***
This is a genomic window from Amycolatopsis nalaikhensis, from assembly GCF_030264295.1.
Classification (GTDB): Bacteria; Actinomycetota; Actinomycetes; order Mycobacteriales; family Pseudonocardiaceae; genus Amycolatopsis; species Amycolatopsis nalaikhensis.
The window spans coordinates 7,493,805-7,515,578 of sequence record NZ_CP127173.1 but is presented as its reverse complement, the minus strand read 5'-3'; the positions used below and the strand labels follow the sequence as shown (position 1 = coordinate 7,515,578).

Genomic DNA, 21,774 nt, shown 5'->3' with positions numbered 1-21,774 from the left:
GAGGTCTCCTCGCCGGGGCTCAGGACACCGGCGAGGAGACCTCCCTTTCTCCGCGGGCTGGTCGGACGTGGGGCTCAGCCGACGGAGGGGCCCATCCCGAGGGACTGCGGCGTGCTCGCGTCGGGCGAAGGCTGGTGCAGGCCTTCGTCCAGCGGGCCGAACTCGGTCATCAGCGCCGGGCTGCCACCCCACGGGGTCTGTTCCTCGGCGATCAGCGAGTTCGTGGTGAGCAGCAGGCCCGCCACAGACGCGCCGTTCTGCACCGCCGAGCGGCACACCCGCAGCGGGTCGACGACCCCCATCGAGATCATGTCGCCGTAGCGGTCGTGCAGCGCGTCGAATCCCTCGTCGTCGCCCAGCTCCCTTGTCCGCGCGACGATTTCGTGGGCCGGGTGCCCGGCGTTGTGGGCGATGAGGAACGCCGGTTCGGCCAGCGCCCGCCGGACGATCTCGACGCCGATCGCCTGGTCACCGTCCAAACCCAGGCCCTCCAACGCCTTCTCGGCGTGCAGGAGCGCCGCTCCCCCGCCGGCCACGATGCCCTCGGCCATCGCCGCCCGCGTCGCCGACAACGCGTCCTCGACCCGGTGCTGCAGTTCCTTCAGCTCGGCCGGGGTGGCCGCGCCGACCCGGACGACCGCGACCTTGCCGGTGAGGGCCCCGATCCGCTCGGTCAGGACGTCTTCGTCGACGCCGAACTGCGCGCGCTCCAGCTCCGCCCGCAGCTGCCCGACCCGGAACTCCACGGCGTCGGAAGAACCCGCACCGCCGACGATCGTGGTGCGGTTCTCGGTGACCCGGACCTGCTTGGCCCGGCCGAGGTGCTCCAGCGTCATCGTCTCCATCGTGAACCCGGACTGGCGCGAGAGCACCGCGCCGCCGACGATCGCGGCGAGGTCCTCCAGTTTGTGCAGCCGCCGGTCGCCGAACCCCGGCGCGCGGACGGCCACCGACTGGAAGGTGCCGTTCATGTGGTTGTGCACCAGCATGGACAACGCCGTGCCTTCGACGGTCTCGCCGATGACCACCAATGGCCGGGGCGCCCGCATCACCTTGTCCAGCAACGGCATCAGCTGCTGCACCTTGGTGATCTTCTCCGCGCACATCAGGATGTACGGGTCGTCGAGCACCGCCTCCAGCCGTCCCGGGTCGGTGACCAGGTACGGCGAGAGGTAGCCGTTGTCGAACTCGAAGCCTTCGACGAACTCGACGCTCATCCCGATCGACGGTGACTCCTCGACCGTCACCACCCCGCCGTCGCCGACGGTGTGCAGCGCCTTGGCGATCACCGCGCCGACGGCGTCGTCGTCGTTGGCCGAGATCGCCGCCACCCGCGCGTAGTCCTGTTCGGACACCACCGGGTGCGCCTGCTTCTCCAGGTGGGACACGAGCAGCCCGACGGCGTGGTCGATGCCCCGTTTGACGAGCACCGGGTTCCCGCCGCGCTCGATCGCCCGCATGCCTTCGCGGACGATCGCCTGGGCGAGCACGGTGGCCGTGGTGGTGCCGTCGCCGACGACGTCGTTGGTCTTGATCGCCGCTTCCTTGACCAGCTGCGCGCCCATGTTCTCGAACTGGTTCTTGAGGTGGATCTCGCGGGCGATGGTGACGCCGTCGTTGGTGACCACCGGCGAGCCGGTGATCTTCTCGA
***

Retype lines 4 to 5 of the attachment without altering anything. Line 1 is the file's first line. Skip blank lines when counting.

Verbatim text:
Genomic DNA, 21,774 nt, shown 5'->3' with positions numbered 1-21,774 from the left:
GAGGTCTCCTCGCCGGGGCTCAGGACACCGGCGAGGAGACCTCCCTTTCTCCGCGGGCTGGTCGGACGTGGGGCTCAGCCGACGGAGGGGCCCATCCCGAGGGACTGCGGCGTGCTCGCGTCGGGCGAAGGCTGGTGCAGGCCTTCGTCCAGCGGGCCGAACTCGGTCATCAGCGCCGGGCTGCCACCCCACGGGGTCTGTTCCTCGGCGATCAGCGAGTTCGTGGTGAGCAGCAGGCCCGCCACAGACGCGCCGTTCTGCACCGCCGAGCGGCACACCCGCAGCGGGTCGACGACCCCCATCGAGATCATGTCGCCGTAGCGGTCGTGCAGCGCGTCGAATCCCTCGTCGTCGCCCAGCTCCCTTGTCCGCGCGACGATTTCGTGGGCCGGGTGCCCGGCGTTGTGGGCGATGAGGAACGCCGGTTCGGCCAGCGCCCGCCGGACGATCTCGACGCCGATCGCCTGGTCACCGTCCAAACCCAGGCCCTCCAACGCCTTCTCGGCGTGCAGGAGCGCCGCTCCCCCGCCGGCCACGATGCCCTCGGCCATCGCCGCCCGCGTCGCCGACAACGCGTCCTCGACCCGGTGCTGCAGTTCCTTCAGCTCGGCCGGGGTGGCCGCGCCGACCCGGACGACCGCGACCTTGCCGGTGAGGGCCCCGATCCGCTCGGTCAGGACGTCTTCGTCGACGCCGAACTGCGCGCGCTCCAGCTCCGCCCGCAGCTGCCCGACCCGGAACTCCACGGCGTCGGAAGAACCCGCACCGCCGACGATCGTGGTGCGGTTCTCGGTGACCCGGACCTGCTTGGCCCGGCCGAGGTGCTCCAGCGTCATCGTCTCCATCGTGAACCCGGACTGGCGCGAGAGCACCGCGCCGCCGACGATCGCGGCGAGGTCCTCCAGTTTGTGCAGCCGCCGGTCGCCGAACCCCGGCGCGCGGACGGCCACCGACTGGAAGGTGCCGTTCATGTGGTTGTGCACCAGCATGGACAACGCCGTGCCTTCGACGGTCTCGCCGATGACCACCAATGGCCGGGGCGCCCGCATCACCTTGTCCAGCAACGGCATCAGCTGCTGCACCTTGGTGATCTTCTCCGCGCACATCAGGATGTACGGGTCGTCGAGCACCGCCTCCAGCCGTCCCGGGTCGGTGACCAGGTACGGCGAGAGGTAGCCGTTGTCGAACTCGAAGCCTTCGACGAACTCGACGCTCATCCCGATCGACGGTGACTCCTCGACCGTCACCACCCCGCCGTCGCCGACGGTGTGCAGCGCCTTGGCGATCACCGCGCCGACGGCGTCGTCGTCGTTGGCCGAGATCGCCGCCACCCGCGCGTAGTCCTGTTCGGACACCACCGGGTGCGCCTGCTTCTCCAGGTGGGACACGAGCAGCCCGACGGCGTGGTCGATGCCCCGTTTGACGAGCACCGGGTTCCCGCCGCGCTCGATCGCCCGCATGCCTTCGCGGACGATCGCCTGGGCGAGCACGGTGGCCGTGGTGGTGCCGTCGCCGACGACGTCGTTGGTCTTGATCGCCGCTTCCTTGACCAGCTGCGCGCCCATGTTCTCGAACTGGTTCTTGAGGTGGATCTCGCGGGCGATGGTGACGCCGTCGTTGGTGACCACCGGCGAGCCGGTGATCTTCTCGA